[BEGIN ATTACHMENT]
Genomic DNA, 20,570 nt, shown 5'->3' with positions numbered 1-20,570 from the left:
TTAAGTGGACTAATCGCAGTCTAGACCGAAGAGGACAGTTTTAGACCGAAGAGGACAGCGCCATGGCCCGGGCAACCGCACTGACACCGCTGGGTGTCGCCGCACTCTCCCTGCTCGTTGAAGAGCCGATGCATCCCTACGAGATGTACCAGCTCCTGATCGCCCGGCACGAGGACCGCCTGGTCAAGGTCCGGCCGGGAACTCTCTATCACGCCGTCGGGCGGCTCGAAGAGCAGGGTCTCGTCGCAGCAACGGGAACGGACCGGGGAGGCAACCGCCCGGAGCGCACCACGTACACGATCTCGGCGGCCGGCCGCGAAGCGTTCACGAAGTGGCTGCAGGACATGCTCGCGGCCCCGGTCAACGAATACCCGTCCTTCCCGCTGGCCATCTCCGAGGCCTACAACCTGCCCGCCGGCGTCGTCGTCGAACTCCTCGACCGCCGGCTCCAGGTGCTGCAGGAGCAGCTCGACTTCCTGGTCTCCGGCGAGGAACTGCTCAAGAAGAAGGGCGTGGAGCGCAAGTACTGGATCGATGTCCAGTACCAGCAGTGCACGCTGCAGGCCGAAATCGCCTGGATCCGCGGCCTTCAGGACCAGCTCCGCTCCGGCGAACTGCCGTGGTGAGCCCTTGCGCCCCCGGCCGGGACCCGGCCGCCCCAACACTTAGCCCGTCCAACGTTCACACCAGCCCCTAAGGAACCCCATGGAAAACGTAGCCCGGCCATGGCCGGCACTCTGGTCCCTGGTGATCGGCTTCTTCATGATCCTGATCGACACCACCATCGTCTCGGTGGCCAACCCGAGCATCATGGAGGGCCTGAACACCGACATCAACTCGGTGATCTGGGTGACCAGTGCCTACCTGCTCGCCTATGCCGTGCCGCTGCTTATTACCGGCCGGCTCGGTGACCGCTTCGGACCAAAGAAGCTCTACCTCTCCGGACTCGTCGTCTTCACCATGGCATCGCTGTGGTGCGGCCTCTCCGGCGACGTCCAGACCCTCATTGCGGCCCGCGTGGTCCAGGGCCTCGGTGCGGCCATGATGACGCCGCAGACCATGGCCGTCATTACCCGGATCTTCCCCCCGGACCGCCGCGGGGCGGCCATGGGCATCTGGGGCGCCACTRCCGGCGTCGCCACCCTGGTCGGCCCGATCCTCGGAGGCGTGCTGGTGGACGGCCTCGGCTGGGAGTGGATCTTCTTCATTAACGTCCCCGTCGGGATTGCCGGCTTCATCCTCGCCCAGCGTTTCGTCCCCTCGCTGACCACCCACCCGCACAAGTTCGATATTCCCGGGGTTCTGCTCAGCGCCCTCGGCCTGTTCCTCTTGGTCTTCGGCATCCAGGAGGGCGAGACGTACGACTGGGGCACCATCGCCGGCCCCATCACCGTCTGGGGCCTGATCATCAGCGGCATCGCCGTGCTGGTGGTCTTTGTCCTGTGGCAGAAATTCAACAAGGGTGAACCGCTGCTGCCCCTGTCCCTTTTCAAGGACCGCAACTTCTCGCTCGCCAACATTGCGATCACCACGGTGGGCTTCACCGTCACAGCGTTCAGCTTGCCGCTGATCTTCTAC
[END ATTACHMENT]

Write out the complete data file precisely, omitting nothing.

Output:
Genomic DNA, 20,570 nt, shown 5'->3' with positions numbered 1-20,570 from the left:
TTAAGTGGACTAATCGCAGTCTAGACCGAAGAGGACAGTTTTAGACCGAAGAGGACAGCGCCATGGCCCGGGCAACCGCACTGACACCGCTGGGTGTCGCCGCACTCTCCCTGCTCGTTGAAGAGCCGATGCATCCCTACGAGATGTACCAGCTCCTGATCGCCCGGCACGAGGACCGCCTGGTCAAGGTCCGGCCGGGAACTCTCTATCACGCCGTCGGGCGGCTCGAAGAGCAGGGTCTCGTCGCAGCAACGGGAACGGACCGGGGAGGCAACCGCCCGGAGCGCACCACGTACACGATCTCGGCGGCCGGCCGCGAAGCGTTCACGAAGTGGCTGCAGGACATGCTCGCGGCCCCGGTCAACGAATACCCGTCCTTCCCGCTGGCCATCTCCGAGGCCTACAACCTGCCCGCCGGCGTCGTCGTCGAACTCCTCGACCGCCGGCTCCAGGTGCTGCAGGAGCAGCTCGACTTCCTGGTCTCCGGCGAGGAACTGCTCAAGAAGAAGGGCGTGGAGCGCAAGTACTGGATCGATGTCCAGTACCAGCAGTGCACGCTGCAGGCCGAAATCGCCTGGATCCGCGGCCTTCAGGACCAGCTCCGCTCCGGCGAACTGCCGTGGTGAGCCCTTGCGCCCCCGGCCGGGACCCGGCCGCCCCAACACTTAGCCCGTCCAACGTTCACACCAGCCCCTAAGGAACCCCATGGAAAACGTAGCCCGGCCATGGCCGGCACTCTGGTCCCTGGTGATCGGCTTCTTCATGATCCTGATCGACACCACCATCGTCTCGGTGGCCAACCCGAGCATCATGGAGGGCCTGAACACCGACATCAACTCGGTGATCTGGGTGACCAGTGCCTACCTGCTCGCCTATGCCGTGCCGCTGCTTATTACCGGCCGGCTCGGTGACCGCTTCGGACCAAAGAAGCTCTACCTCTCCGGACTCGTCGTCTTCACCATGGCATCGCTGTGGTGCGGCCTCTCCGGCGACGTCCAGACCCTCATTGCGGCCCGCGTGGTCCAGGGCCTCGGTGCGGCCATGATGACGCCGCAGACCATGGCCGTCATTACCCGGATCTTCCCCCCGGACCGCCGCGGGGCGGCCATGGGCATCTGGGGCGCCACTRCCGGCGTCGCCACCCTGGTCGGCCCGATCCTCGGAGGCGTGCTGGTGGACGGCCTCGGCTGGGAGTGGATCTTCTTCATTAACGTCCCCGTCGGGATTGCCGGCTTCATCCTCGCCCAGCGTTTCGTCCCCTCGCTGACCACCCACCCGCACAAGTTCGATATTCCCGGGGTTCTGCTCAGCGCCCTCGGCCTGTTCCTCTTGGTCTTCGGCATCCAGGAGGGCGAGACGTACGACTGGGGCACCATCGCCGGCCCCATCACCGTCTGGGGCCTGATCATCAGCGGCATCGCCGTGCTGGTGGTCTTTGTCCTGTGGCAGAAATTCAACAAGGGTGAACCGCTGCTGCCCCTGTCCCTTTTCAAGGACCGCAACTTCTCGCTCGCCAACATTGCGATCACCACGGTGGGCTTCACCGTCACAGCGTTCAGCTTGCCGCTGATCTTCTAC